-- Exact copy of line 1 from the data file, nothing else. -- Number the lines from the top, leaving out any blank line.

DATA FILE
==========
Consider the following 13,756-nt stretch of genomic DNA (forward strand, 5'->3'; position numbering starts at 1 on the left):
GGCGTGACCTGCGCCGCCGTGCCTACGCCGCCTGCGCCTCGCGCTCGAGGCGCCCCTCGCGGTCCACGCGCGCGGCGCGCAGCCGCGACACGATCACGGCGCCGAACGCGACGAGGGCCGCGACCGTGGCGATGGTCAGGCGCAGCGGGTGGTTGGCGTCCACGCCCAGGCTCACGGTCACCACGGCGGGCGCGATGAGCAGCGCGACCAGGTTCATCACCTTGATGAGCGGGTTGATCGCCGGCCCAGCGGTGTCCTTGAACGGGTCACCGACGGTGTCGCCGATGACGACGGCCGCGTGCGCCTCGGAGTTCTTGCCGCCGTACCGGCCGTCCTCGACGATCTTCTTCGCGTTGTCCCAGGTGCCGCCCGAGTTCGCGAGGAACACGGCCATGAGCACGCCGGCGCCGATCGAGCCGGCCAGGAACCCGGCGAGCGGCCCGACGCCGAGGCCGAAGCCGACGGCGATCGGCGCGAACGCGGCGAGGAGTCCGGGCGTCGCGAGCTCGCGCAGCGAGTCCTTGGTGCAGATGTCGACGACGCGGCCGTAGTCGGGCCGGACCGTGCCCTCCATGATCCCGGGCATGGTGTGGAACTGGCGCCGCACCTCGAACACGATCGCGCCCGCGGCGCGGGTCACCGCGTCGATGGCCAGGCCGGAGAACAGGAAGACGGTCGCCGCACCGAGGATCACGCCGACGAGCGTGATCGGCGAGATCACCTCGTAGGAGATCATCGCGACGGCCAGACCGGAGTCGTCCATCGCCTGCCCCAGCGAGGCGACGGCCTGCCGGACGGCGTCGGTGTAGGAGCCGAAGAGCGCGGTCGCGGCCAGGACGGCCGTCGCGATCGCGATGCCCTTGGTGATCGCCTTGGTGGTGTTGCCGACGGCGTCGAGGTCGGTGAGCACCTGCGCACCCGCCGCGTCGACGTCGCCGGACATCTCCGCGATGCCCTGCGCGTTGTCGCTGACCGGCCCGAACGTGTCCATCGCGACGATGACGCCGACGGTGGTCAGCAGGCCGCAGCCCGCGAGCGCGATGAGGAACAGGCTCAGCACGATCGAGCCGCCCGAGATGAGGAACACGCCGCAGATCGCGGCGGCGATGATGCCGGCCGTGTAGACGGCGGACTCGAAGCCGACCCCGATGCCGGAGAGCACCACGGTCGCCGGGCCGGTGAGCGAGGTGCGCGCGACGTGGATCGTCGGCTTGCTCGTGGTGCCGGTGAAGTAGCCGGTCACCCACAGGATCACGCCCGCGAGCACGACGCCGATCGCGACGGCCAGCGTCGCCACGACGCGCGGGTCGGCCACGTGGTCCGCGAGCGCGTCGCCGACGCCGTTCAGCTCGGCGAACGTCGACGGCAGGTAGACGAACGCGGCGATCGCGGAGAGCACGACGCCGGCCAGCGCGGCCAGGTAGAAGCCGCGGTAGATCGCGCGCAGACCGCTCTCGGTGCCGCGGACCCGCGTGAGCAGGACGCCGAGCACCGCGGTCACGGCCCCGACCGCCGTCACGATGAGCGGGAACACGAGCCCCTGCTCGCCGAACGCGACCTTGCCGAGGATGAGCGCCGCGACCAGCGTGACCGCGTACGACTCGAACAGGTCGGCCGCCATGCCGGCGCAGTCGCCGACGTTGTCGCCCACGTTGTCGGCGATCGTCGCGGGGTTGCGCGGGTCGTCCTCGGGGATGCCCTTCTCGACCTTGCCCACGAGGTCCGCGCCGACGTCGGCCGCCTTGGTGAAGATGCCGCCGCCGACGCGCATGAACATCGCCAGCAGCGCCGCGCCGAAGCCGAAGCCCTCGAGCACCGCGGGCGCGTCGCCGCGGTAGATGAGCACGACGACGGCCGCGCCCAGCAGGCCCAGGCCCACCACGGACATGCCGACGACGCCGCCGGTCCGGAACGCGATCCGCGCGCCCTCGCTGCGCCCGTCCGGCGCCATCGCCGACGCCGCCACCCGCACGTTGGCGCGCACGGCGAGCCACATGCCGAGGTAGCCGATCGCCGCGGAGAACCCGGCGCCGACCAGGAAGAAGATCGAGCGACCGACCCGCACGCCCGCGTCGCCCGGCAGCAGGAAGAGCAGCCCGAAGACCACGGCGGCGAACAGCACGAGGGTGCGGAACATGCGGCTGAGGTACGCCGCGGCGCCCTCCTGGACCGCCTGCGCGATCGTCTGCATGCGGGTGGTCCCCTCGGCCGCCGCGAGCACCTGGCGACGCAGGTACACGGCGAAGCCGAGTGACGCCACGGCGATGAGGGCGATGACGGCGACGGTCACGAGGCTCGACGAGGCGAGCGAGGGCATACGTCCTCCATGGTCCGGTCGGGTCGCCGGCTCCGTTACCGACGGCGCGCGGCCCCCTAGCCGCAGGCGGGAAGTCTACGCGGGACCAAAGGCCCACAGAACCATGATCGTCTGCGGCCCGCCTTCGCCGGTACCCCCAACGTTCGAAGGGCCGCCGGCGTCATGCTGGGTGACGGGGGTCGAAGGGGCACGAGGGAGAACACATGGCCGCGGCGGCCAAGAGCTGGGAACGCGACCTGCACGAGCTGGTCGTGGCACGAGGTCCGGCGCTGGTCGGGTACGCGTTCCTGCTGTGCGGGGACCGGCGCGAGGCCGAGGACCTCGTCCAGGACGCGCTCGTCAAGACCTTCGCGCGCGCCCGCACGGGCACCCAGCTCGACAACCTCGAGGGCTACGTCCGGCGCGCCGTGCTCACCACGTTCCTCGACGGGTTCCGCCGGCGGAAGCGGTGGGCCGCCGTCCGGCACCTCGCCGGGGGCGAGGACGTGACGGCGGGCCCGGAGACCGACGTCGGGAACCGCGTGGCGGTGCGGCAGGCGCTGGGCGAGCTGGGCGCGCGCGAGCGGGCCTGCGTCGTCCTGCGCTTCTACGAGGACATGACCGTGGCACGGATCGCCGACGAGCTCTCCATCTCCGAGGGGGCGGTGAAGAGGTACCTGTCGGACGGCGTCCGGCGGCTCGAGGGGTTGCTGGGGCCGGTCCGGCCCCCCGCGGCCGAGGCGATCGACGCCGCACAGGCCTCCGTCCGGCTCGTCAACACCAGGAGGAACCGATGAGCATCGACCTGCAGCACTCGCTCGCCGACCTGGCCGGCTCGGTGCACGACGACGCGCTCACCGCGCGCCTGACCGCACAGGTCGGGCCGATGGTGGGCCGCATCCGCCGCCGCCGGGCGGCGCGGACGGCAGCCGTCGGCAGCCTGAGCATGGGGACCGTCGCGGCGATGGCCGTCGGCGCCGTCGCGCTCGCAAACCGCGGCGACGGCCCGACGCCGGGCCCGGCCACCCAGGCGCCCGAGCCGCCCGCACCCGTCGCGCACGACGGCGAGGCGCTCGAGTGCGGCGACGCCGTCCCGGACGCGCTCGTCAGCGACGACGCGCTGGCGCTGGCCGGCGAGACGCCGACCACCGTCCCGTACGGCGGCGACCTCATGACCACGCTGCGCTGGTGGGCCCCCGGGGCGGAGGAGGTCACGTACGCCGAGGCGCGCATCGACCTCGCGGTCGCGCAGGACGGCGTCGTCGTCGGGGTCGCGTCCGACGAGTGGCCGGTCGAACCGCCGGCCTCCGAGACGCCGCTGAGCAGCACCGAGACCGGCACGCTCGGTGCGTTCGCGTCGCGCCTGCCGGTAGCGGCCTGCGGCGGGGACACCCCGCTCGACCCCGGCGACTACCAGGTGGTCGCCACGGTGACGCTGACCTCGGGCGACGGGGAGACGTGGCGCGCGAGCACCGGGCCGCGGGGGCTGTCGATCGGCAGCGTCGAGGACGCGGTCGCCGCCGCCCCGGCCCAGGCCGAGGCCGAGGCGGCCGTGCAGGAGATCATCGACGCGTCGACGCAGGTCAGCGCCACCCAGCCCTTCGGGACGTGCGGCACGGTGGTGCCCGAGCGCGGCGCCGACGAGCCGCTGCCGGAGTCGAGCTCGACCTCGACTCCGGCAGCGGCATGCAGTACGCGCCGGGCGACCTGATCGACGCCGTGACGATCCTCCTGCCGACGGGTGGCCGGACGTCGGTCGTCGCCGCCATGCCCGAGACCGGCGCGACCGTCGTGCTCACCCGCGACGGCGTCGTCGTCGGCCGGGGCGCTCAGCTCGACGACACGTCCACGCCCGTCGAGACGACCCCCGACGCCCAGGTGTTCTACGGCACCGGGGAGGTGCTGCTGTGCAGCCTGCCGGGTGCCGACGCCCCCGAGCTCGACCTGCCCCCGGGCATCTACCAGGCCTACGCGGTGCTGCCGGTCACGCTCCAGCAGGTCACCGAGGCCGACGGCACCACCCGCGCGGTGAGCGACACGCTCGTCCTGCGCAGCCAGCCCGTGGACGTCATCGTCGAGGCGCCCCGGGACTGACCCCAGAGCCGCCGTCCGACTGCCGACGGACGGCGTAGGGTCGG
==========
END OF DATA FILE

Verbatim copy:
Consider the following 13,756-nt stretch of genomic DNA (forward strand, 5'->3'; position numbering starts at 1 on the left):